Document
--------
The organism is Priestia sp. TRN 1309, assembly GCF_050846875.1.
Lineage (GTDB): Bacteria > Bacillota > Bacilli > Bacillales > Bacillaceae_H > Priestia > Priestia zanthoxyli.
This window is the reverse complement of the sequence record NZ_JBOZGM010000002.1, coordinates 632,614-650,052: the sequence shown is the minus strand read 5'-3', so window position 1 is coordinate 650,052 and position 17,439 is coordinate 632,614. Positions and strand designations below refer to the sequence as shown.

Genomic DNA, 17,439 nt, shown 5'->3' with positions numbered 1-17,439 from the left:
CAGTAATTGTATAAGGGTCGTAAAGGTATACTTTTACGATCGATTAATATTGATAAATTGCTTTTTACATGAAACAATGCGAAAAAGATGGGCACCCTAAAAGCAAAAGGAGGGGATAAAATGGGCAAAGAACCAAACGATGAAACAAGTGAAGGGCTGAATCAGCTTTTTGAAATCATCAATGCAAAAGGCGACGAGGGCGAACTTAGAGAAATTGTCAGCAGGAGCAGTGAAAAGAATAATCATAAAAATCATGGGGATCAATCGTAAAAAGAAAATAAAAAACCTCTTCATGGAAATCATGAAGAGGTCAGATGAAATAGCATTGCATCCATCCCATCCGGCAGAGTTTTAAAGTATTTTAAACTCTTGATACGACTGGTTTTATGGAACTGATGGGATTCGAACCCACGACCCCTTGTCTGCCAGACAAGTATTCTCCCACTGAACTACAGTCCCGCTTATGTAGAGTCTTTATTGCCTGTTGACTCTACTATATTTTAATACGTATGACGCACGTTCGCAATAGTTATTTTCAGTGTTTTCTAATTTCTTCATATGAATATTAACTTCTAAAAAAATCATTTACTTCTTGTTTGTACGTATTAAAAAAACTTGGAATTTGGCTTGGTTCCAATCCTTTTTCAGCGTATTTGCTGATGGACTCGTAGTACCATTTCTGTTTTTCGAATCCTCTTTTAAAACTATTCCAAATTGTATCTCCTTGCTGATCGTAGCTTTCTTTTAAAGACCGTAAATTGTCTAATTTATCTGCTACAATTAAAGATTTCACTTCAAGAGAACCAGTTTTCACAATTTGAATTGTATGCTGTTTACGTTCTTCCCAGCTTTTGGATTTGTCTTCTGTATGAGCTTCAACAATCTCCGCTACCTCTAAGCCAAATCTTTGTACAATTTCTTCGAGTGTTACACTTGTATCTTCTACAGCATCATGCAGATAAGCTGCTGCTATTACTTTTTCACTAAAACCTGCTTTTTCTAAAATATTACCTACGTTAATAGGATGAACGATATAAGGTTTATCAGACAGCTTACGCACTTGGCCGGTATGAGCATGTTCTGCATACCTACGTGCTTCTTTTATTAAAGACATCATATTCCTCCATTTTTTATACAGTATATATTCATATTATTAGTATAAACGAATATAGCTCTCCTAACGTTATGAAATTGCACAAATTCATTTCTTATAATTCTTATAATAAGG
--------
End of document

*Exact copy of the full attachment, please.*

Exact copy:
The organism is Priestia sp. TRN 1309, assembly GCF_050846875.1.
Lineage (GTDB): Bacteria > Bacillota > Bacilli > Bacillales > Bacillaceae_H > Priestia > Priestia zanthoxyli.
This window is the reverse complement of the sequence record NZ_JBOZGM010000002.1, coordinates 632,614-650,052: the sequence shown is the minus strand read 5'-3', so window position 1 is coordinate 650,052 and position 17,439 is coordinate 632,614. Positions and strand designations below refer to the sequence as shown.

Genomic DNA, 17,439 nt, shown 5'->3' with positions numbered 1-17,439 from the left:
CAGTAATTGTATAAGGGTCGTAAAGGTATACTTTTACGATCGATTAATATTGATAAATTGCTTTTTACATGAAACAATGCGAAAAAGATGGGCACCCTAAAAGCAAAAGGAGGGGATAAAATGGGCAAAGAACCAAACGATGAAACAAGTGAAGGGCTGAATCAGCTTTTTGAAATCATCAATGCAAAAGGCGACGAGGGCGAACTTAGAGAAATTGTCAGCAGGAGCAGTGAAAAGAATAATCATAAAAATCATGGGGATCAATCGTAAAAAGAAAATAAAAAACCTCTTCATGGAAATCATGAAGAGGTCAGATGAAATAGCATTGCATCCATCCCATCCGGCAGAGTTTTAAAGTATTTTAAACTCTTGATACGACTGGTTTTATGGAACTGATGGGATTCGAACCCACGACCCCTTGTCTGCCAGACAAGTATTCTCCCACTGAACTACAGTCCCGCTTATGTAGAGTCTTTATTGCCTGTTGACTCTACTATATTTTAATACGTATGACGCACGTTCGCAATAGTTATTTTCAGTGTTTTCTAATTTCTTCATATGAATATTAACTTCTAAAAAAATCATTTACTTCTTGTTTGTACGTATTAAAAAAACTTGGAATTTGGCTTGGTTCCAATCCTTTTTCAGCGTATTTGCTGATGGACTCGTAGTACCATTTCTGTTTTTCGAATCCTCTTTTAAAACTATTCCAAATTGTATCTCCTTGCTGATCGTAGCTTTCTTTTAAAGACCGTAAATTGTCTAATTTATCTGCTACAATTAAAGATTTCACTTCAAGAGAACCAGTTTTCACAATTTGAATTGTATGCTGTTTACGTTCTTCCCAGCTTTTGGATTTGTCTTCTGTATGAGCTTCAACAATCTCCGCTACCTCTAAGCCAAATCTTTGTACAATTTCTTCGAGTGTTACACTTGTATCTTCTACAGCATCATGCAGATAAGCTGCTGCTATTACTTTTTCACTAAAACCTGCTTTTTCTAAAATATTACCTACGTTAATAGGATGAACGATATAAGGTTTATCAGACAGCTTACGCACTTGGCCGGTATGAGCATGTTCTGCATACCTACGTGCTTCTTTTATTAAAGACATCATATTCCTCCATTTTTTATACAGTATATATTCATATTATTAGTATAAACGAATATAGCTCTCCTAACGTTATGAAATTGCACAAATTCATTTCTTATAATTCTTATAATAAGG